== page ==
It’s been said everybody nowadays loves yoga. The love wasn’t always the case, at least not in the United States, which was a problem. It is the case today, which might be a worse problem. Yoga is good for everyone, but not everyone is good for it. Even yoga masters like John Friend and Bikram Choudhury, who created practices of great benefit, have not, because of the sex, drugs, and money scandals surrounding them, been altogether good for it.
Yoga in the western world has faced many challenges, from its philosophy being decried as a menace to society to the corporatization of the practice, but the latest threat may be the most menacing. That threat is being posed by the horde of Baby Boomers, as time catches up to them, swarming studios coast-to-coast.
Just fifty-some years before the first Baby Boomers came into existence, at the 1893 Chicago World’s Fair, the Indian swami Vivekananda’s lectures inspired many Americans to see the light. They also led to yoga being decried as a cult. “Police Break In On Weird Hindu Rites,” blared a New York City newspaper. Twenty years after Vivekanda had come and gone feature articles like “The Cult of the Yogis Lures Women to Destruction” were still commonplace.
In 1928, Yogananda, the author of ‘Autobiography of a Yogi’, was hounded out of Miami, Florida, by hundreds of anxious and angry husbands who saw him as a sex threat. Throughout the 1930s yogi crimes were a staple of headline writers. During the Cold War some Americans worried about yogis teaching Russian cosmonauts breathing techniques. But, in the 1960s yoga gained traction. It popped up on TV and the Beatles crossed paths with it. By the 1990s new converts were discovering it daily and the practice was off and running.
Baby Boomers led the charge, especially the cadre of Boomers who became teachers, from Sharon Gannon to Ana Forrest to Richard Freeman. “The defining moment when the medical community started taking notice of yoga occurred in 1990,” said Kathryn Arnold, the editor of Yoga Journal at the time. It was also the moment when yoga began to shape shift from a practice of awareness and freedom to an exercise routine.
Postural yoga, a stand-alone practice in pursuit of health, became the vogue it still is today. In ‘A History of Modern Yoga’ Elizabeth De Michelis fleshed out posture practice as a “secularized healing ritual.” Ben Houhour noted in his ‘History of Yoga in America’ that the “consolidation of yoga coincided with the coming of age of the Boomer.”
Early on in their reign Boomers dropped acid with the aim of changing themselves through drug use. The later Boomers of the 1990s flocked to yoga studios and flipped up into headstand with the same resolve. “Turn on, tune in, drop out,” said Timothy Leary, the 1960s guru of LSD. “Drop in, tune in, turn on,” said John Schumacher, a long-time American yoga teacher who spent three decades studying with B. K. S. Iyengar.
In the oughts yoga became the fashion among the better off seeking to become even better off. In the 1970s and 80s the Me Generation had invested in health and exercise fads, self-help programs like EST, and New Age spirituality. In the new decade of doom and diversions it was yoga’s turn to cater to the Baby Boomers as the practice morphed into exercise for the elite.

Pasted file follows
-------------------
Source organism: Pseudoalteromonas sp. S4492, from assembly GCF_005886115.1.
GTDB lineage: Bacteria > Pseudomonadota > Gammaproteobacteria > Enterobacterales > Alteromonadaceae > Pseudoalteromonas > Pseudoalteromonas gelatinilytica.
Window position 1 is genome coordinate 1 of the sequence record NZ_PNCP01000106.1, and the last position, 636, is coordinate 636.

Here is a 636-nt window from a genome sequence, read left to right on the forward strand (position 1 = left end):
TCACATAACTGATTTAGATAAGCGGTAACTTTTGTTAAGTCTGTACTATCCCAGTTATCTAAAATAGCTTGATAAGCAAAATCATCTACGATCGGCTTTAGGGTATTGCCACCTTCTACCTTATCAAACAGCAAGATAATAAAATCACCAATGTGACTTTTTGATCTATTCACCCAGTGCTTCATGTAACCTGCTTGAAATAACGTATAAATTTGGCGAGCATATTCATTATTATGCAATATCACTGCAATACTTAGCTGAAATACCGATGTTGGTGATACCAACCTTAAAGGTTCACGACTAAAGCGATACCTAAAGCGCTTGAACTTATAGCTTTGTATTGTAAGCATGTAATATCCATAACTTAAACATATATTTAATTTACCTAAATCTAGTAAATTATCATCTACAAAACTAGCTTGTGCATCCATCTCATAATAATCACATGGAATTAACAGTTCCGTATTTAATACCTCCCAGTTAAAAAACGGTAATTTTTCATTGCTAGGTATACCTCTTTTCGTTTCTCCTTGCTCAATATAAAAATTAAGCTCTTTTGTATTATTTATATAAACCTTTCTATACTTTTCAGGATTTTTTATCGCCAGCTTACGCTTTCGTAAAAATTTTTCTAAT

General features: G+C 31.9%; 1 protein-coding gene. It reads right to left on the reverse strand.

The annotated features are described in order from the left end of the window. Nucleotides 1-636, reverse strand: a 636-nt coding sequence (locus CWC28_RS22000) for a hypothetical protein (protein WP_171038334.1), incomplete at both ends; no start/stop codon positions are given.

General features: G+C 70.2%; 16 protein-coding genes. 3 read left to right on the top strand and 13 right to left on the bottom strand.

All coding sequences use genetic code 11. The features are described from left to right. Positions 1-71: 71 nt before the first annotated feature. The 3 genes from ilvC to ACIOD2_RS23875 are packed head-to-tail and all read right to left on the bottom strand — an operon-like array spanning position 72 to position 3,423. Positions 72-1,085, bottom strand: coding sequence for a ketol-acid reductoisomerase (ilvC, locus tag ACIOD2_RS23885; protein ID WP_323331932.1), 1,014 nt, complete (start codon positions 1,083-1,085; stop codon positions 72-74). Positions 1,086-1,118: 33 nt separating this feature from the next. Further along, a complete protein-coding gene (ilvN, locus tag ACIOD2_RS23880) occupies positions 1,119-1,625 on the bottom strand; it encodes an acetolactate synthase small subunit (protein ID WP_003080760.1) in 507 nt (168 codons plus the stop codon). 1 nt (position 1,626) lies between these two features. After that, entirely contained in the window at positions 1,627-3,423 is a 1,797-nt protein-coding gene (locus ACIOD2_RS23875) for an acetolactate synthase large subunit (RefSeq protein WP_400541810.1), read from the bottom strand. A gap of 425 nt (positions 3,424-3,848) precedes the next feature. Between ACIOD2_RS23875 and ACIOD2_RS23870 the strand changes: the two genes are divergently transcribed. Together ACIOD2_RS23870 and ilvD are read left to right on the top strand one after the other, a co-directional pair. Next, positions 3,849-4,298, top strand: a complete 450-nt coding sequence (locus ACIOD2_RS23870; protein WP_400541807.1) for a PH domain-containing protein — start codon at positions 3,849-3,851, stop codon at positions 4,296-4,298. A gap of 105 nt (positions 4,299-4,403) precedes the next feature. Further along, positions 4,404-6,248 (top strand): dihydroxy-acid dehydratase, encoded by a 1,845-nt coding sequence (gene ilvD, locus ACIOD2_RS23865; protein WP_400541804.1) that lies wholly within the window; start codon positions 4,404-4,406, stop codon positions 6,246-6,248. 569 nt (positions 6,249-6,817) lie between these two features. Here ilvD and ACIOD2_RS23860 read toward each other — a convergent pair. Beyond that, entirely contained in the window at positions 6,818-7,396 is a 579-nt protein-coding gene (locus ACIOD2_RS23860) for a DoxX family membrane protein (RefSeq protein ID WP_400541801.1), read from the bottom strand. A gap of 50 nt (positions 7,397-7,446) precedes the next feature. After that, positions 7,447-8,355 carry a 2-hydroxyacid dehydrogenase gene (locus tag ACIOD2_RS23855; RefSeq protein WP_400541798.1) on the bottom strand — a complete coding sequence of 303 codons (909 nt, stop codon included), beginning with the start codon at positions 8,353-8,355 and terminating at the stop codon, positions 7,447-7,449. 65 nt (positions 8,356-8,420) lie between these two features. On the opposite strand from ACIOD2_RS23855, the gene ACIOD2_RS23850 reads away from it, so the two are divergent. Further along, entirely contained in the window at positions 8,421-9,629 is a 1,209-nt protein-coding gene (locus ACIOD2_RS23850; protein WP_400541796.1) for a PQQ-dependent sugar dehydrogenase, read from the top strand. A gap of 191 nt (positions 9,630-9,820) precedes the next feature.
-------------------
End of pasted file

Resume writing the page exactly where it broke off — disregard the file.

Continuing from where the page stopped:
Since then yoga has had to go head-to-head with one thing after another, from teachers behaving badly to capitalists doing what they do best. Bikram Choudhury did both, behaving badly and beating the moneymen at their own game, while boasting about it to boot. Some teachers became hatha celebrities, racking up frequent-flier miles, preaching from the pulpit about a practice supposedly sans pulpit.
The corporate world, always looking for the next big thing, licked its lips, liking what it saw of yoga swerving into the mainstream.
Lululemon Athletica, noted for its hundred dollar separates, built its apparel empire piggybacking on yoga. By 2012 its sales were $1 billion. Three years later, in 2015, its sales almost doubled to $1.8 billion. In the birthplace of yoga most people wear street shorts and casual t-shirts and women even wear everyday sarees when practicing. They aren’t accessorized for the yoga runway because they don’t push themselves up into shoulder stand on a rock star runway.
In 2002 Trevor Tice founded CorePower Yoga after taking a class in Telluride, Colorado. “I was very underwhelmed by the facilities and the delivery,” he said. “It was lacking anything a good customer experience should have.” Good yogis now pay up to $170.00 a month to be good customers at CorePower Yoga.
Forecasting for 2016 the Advertising Specialty Institute recommended to its promotional pros that the time was ripe to tap into the ever-expanding yoga market. The practice has increasingly been defined, inside and outside its ranks, as a high-end leisure activity, a perception that Rodney Yee in 2011 described as “ass-backwards.”
Although commercialization is a problem for a practice that on the face of it eschews commercialization, the immediate problem yoga faces in the next several years is who’s knocking on the door. According to a recent survey conducted by Yoga Alliance and Yoga Journal, nearly 37 million people now practice yoga in the United States, up from 20-some million in 2012. More than half of that growth has come from older practitioners, 14 million adults over age 50, up from 4 million in 2012.
It’s the Baby Boomers banging on the door.
“It’s improved my flexibility and balance,” said 66-year-old Len Adelman of Herndon, Virginia. “The majority of my classes are filled with individuals over the age of sixty,” said Michele Coker, a Certified Yoga Teacher in Maryland. “Many have had injuries and are fed up with physical therapy. They come because their physician suggested it.”
“More doctors are recommending that their patients try yoga to help with healing,” said Carin Gorrell, editor-in-chief of Yoga Journal.
Yoga isn’t Muscle Beach, fortunately for those entering their golden years. No one gets sand kicked in their face. There isn’t the notion of turning anyone away in yoga’s DNA. But, Baby Boomers come bearing baggage. It might be best to open the door slowly and cautiously since what’s on the other side could go boom.